This article presents the results of a study carried out with the aim to: 1) analyze secondary school students’ and their teachers’ ideal perceptions of classroom justice, 2) deepen the topic of students’ sense of injustice, and 3) explore the links between students’ perceived injustice and their psychological engagement in school, measured on different aspects (identification with one’s own class, learning motivation, responsibility, dialogue with teachers, participation to school activities). A questionnaire was distributed to 400 Italian secondary school students and their 79 teachers. Results show that the conceptions of ideal classroom justice refer to communication, principle of equality and principle of need, and that the positions of teachers and students on these conceptions differ. Moreover, students report a rather diffuse and shared feeling of being treated in an unjust manner by their teachers, and this has a strong impact on their psychological engagement in school. Results are commented for their theoretical, methodological and applicative implications.

Classroom justice and psychological engagement: students' and teachers' representations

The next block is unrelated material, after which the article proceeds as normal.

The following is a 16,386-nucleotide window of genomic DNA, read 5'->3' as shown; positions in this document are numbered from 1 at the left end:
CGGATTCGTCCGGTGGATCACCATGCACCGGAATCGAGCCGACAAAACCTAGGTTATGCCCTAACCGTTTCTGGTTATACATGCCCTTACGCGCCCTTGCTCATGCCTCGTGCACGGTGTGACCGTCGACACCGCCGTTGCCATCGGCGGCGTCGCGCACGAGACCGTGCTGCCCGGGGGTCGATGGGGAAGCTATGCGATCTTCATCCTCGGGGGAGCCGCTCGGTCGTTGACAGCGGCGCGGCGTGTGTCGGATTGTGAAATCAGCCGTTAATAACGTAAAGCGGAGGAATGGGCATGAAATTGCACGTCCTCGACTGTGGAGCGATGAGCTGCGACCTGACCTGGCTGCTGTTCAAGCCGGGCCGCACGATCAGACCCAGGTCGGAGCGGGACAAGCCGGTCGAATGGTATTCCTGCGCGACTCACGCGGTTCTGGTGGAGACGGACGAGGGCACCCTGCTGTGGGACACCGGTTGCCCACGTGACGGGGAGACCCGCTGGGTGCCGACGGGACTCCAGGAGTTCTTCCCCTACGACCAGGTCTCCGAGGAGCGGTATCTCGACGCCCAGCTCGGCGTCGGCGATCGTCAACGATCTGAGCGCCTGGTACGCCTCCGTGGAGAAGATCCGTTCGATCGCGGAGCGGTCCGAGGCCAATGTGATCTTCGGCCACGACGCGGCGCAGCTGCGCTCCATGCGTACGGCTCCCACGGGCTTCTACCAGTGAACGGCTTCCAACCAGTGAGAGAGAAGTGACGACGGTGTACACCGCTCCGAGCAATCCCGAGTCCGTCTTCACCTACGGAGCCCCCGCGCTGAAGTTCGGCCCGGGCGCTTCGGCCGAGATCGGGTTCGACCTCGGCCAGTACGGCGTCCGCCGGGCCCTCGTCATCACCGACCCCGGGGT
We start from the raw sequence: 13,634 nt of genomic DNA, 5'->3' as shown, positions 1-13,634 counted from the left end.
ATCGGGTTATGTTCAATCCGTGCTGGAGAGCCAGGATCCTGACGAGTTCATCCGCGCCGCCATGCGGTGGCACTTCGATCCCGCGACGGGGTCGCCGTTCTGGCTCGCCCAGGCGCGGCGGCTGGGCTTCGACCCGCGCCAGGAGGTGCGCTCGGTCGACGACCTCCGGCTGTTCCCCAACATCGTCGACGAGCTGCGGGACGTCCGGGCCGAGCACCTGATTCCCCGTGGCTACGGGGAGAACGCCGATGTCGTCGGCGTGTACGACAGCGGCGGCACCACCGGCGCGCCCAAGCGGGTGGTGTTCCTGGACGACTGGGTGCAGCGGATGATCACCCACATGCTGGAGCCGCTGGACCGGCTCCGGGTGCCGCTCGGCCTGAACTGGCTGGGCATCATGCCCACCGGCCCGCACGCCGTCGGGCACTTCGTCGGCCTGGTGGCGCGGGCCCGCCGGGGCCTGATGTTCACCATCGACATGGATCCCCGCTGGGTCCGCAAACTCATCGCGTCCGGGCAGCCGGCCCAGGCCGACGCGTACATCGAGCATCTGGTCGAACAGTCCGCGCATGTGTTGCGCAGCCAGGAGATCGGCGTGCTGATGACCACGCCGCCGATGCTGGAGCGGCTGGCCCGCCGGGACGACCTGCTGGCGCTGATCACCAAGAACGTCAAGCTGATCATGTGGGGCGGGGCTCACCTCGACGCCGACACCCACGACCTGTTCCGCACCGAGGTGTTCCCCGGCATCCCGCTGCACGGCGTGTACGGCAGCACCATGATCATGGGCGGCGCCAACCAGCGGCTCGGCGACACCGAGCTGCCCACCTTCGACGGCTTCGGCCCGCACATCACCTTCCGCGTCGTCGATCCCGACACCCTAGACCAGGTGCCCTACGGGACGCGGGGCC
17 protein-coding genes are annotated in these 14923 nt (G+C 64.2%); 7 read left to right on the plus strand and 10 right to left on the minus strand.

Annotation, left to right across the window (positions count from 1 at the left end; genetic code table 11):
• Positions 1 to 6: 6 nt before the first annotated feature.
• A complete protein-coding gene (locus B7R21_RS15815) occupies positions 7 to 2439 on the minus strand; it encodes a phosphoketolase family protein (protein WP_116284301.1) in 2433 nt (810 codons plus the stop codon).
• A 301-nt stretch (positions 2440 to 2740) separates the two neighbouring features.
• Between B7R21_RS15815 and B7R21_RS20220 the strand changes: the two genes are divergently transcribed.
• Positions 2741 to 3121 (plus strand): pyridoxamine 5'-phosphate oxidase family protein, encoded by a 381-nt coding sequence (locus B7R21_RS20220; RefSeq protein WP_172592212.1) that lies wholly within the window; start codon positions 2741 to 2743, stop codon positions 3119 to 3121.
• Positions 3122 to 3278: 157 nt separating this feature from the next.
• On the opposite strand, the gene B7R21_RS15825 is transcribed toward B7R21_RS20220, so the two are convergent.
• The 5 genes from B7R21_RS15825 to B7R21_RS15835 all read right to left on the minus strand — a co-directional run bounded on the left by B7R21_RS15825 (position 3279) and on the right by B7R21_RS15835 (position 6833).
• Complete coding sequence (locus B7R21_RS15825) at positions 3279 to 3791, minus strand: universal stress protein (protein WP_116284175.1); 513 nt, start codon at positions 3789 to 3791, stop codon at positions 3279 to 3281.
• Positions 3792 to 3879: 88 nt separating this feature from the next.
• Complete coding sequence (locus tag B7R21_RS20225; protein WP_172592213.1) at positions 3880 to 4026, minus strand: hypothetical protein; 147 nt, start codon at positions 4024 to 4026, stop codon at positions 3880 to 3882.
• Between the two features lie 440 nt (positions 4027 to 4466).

SPELTINI, GIUSEPPINA
2010

Abstract

This article presents the results of a study carried out with the aim to: 1) analyze secondary school students’ and their teachers’ ideal perceptions of classroom justice, 2) deepen the topic of students’ sense of injustice, and 3) explore the links between students’ perceived injustice and their psychological engagement in school, measured on different aspects (identification with one’s own class, learning motivation, responsibility, dialogue with teachers, participation to school activities). A questionnaire was distributed to 400 Italian secondary school students and their 79 teachers. Results show that the conceptions of ideal classroom justice refer to communication, principle of equality and principle of need, and that the positions of teachers and students on these conceptions differ. Moreover, students report a rather diffuse and shared feeling of being treated in an unjust manner by their teachers, and this has a strong impact on their psychological engagement in school. Results are commented for their theoretical, methodological and applicative implications.
C. Berti; L. Molinari; G. Speltini
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Utilizza questo identificativo per citare o creare un link a questo documento: http://hdl.handle.net/11585/92223
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